Thinkstock  

Independence Hall

Independence Hall

As the site of the signing of both the Declaration of Independence in 1776 and the U.S. Constitution in 1787, Independence Hall ranks as one of America's most important historic landmarks. Guided tours of the Hall convene in the courtroom where the 56 brave men defied the King of England by signing the Declaration and then continued to the Assembly Room where 11 years later delegates from 12 colonies convened to set forth the nation's principles of freedom and democracy in the Constitution. 960 1280

Thinkstock  

Elfreth's Alley

Elfreth's Alley

Dating back to 1702, Elfreth's Alley has earned its title of "our nation's oldest residential street." Indeed, the narrow, storied alleyway is America's oldest continuously inhabited street, and this meticulously maintained cobblestone and brick throughway is a charmer. Twice a year, in June and during the Christmas holidays, residents open their houses up for visitors to tour. Two of the homes have been converted into the Elfreth's Alley Museum, open year-round.  960 1280

Thinkstock  

United States Mint

United States Mint

In 1792, when Philadelphia served as the nation's capital, the Coinage Act proclaimed the creation of the United States Mint. The opening of the Mint helped establish the fledgling nation's identity, and now, more than 220 years later, at least half of America's circulating coins are still produced here. Free, self-guided tours allow visitors to learn the steps of the minting process, watch the current minting process from high above the production floor on a catwalk, and see the nation's first coining press from 1792.   960 1280

J. Smith for Visit Philadelphia™  

Ogunquit Playhouse
Ogunquit Playhouse

Ogunquit Playhouse

With more than 80 years of musical productions under its belt, the Ogunquit Playhouse is one of the town's cultural icons. The theater is listed on the National Register of Historic Places, and today the Playhouse produces 5 shows during its 21-week season. Throughout its history, the theater has attracted the likes of Bette Davis and Sally Struthers, and theater-goers are likely to see talent from TV, Broadway and film perform in shows like ?Grease,? ?Mary Poppins? and ?Billy Elliot.? 960 1280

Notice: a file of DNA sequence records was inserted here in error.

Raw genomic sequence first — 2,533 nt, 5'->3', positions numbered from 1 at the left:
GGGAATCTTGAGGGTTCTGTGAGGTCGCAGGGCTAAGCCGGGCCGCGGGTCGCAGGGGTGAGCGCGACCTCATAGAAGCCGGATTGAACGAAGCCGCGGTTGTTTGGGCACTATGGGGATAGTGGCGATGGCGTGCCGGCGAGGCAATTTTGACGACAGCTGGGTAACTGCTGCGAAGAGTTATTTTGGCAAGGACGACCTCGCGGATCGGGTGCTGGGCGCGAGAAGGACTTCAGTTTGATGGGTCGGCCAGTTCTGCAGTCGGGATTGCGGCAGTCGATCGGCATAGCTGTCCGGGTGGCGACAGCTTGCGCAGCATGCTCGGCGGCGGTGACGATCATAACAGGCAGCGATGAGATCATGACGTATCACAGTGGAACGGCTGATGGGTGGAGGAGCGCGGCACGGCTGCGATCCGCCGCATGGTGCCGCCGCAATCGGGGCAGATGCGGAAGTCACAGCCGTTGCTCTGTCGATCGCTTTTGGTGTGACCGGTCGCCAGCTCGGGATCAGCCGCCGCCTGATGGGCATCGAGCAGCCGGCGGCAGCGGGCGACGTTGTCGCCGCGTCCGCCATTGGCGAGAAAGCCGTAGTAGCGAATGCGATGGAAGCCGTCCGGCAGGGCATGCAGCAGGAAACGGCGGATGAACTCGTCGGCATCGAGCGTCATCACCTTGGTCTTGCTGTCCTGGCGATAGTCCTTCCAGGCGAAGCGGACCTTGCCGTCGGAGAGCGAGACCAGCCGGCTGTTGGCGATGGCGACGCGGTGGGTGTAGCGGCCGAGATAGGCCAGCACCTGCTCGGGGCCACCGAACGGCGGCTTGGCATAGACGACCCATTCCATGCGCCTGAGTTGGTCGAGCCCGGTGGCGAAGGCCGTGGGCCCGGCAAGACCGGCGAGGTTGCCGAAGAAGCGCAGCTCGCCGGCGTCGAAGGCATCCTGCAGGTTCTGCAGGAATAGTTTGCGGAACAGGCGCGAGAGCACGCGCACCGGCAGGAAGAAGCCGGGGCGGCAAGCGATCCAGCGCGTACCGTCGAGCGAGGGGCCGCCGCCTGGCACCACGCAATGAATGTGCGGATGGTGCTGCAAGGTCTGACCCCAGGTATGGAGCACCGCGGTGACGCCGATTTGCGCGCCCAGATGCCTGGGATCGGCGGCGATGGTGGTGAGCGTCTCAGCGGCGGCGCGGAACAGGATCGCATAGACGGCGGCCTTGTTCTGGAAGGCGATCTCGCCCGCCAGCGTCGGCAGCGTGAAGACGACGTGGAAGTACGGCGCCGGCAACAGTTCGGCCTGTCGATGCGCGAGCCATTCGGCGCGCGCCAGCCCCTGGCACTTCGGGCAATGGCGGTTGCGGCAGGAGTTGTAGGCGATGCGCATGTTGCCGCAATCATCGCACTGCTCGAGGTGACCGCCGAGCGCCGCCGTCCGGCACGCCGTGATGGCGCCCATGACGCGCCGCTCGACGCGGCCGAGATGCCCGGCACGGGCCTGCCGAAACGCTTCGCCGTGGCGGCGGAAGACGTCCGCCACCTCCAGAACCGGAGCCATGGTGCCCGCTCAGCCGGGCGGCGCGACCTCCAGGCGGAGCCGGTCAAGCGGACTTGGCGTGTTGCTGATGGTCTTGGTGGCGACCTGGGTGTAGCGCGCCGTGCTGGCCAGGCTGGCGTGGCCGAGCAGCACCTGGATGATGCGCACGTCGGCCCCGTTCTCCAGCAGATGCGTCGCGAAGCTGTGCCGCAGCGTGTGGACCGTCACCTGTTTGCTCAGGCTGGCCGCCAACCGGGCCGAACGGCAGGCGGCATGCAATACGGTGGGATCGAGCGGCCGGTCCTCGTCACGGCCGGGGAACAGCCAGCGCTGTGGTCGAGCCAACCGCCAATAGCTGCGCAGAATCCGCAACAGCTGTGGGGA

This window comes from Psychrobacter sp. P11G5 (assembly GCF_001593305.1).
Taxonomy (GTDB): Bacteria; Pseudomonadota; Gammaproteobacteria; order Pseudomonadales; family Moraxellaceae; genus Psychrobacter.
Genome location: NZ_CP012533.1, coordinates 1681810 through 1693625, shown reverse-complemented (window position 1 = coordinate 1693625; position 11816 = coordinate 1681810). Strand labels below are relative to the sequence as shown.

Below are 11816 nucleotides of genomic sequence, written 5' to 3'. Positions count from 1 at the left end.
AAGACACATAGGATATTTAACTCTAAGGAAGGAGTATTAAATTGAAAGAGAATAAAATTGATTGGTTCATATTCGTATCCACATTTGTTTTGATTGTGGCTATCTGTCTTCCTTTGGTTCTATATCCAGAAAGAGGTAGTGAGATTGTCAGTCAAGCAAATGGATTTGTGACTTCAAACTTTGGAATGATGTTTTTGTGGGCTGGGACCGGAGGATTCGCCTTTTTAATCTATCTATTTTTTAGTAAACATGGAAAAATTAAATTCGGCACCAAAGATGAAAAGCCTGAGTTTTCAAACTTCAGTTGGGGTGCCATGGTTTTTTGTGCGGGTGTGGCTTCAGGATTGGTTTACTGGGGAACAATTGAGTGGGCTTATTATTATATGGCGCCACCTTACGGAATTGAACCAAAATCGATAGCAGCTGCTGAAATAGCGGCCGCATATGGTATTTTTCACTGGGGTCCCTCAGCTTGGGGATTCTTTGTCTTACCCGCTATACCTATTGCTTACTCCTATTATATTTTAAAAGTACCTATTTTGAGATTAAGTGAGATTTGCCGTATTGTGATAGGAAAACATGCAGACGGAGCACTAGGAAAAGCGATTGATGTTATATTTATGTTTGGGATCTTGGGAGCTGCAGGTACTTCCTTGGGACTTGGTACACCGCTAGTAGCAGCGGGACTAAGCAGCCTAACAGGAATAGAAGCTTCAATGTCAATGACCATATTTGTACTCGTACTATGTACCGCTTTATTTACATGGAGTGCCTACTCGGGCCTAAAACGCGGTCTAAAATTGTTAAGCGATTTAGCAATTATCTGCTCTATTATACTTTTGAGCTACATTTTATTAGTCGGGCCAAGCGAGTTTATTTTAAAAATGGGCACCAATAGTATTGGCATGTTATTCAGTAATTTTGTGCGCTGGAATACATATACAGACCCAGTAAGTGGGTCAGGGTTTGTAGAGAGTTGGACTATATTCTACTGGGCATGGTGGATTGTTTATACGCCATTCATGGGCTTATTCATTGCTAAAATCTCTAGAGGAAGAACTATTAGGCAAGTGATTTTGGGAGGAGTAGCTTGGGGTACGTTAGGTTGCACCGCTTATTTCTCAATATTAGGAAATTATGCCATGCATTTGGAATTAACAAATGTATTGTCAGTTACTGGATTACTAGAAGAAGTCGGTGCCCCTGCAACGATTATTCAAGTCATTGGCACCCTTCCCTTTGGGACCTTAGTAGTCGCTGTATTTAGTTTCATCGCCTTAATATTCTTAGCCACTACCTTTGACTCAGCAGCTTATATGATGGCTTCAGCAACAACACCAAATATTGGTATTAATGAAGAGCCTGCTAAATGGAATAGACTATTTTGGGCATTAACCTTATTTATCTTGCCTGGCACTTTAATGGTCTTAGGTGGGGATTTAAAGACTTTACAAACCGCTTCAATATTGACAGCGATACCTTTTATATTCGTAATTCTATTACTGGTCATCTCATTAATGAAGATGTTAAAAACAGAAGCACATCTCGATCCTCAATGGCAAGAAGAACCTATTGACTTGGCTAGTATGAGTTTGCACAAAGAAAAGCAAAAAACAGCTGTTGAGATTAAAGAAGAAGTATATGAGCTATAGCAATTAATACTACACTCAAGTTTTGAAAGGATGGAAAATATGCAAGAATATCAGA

Robert Dennis  

Walk the Marginal Way

Walk the Marginal Way

One of the prettiest strolls you'll take in southern Maine is the mile-long Marginal Way, which stretches from downtown Ogunquit's Shore Road to the docks at Perkins Cove. The paved pathway winds alongside coastal Maine's spectacular shoreline, with views of the sprawling beach and sea in one direction, and Ogunquit's scenic cottages and shops in the other. Breathe in the salty air and note the distant lighthouse which serves as the scene's perfect exclamation point. 960 1280

Ted Whittenkraus  

Ogunquit Beaches

Ogunquit Beaches

Coastal Maine is often -- and rightly -- associated with its craggy coastline, but Ogunquit is one of the lucky towns that boasts 2 wide, sandy stretches: Ogunquit Beach and Footbridge Beach. The 3.5-mile-long swath of Ogunquit Beach is typically filled with families, sunbathers, swimmers and even surfers and boogie boarders who pay no heed to chilly ocean temperatures. For a bit of respite, head to Footbridge Beach. Its smaller, quieter shore offers a peaceful, scenic spot to enjoy the coastal scenery. 960 1280

Chris Luczkow  

Visit Perkins Cove

Visit Perkins Cove

The little village of Perkins Cove lies adjacent to Ogunquit and embodies all the charm one would expect in a waterfront town. This former fishing village is filled with independent boutiques and seafood restaurants. Visitors will find plenty to explore, like toy shops, bric-a-brac stores and shellfish-centric restaurants like the Perkins Cove Lobster Pound. Be sure to stroll across the town's manually operated drawbridge -- it's the perfect place for a photo opp. 960 1280

Ted Whittenkraus  

Hike Mount Agamenticus

Hike Mount Agamenticus

Seek out unique views of Maine?s coast while burning off the lobster rolls you've been enjoying with a hike up Mount Agamenticus. Numerous trails, including the popular Ring Trail and Blueberry Bluff hike, twist through the area and range from moderate to difficult in ability. Views from the mountain top -- it's one of the highest points in the surrounding region -- are spectacular with sweeping vistas of land and sea. 960 1280

Mount Agamenticus Conservation Program  

Ogunquit Museum of Art

Ogunquit Museum of Art

Not your average museum experience, the small but powerful Ogunquit Museum of Art is dedicated to the exhibition and preservation of American art. The museum sits on a cliff with magnificent views overlooking the Narrow Cove and the Atlantic Ocean; thankfully, the museum?s exhibits take advantage of this exceptionally scenic outdoor space. More than 2,000 works of art include pieces by artists such as John Marin, Rockwell Kent and Mark Tobey, and celebrate the heritage of Ogunquit's art colonies. 960 1280

JR P  

Rachel Carson National Wildlife Refuge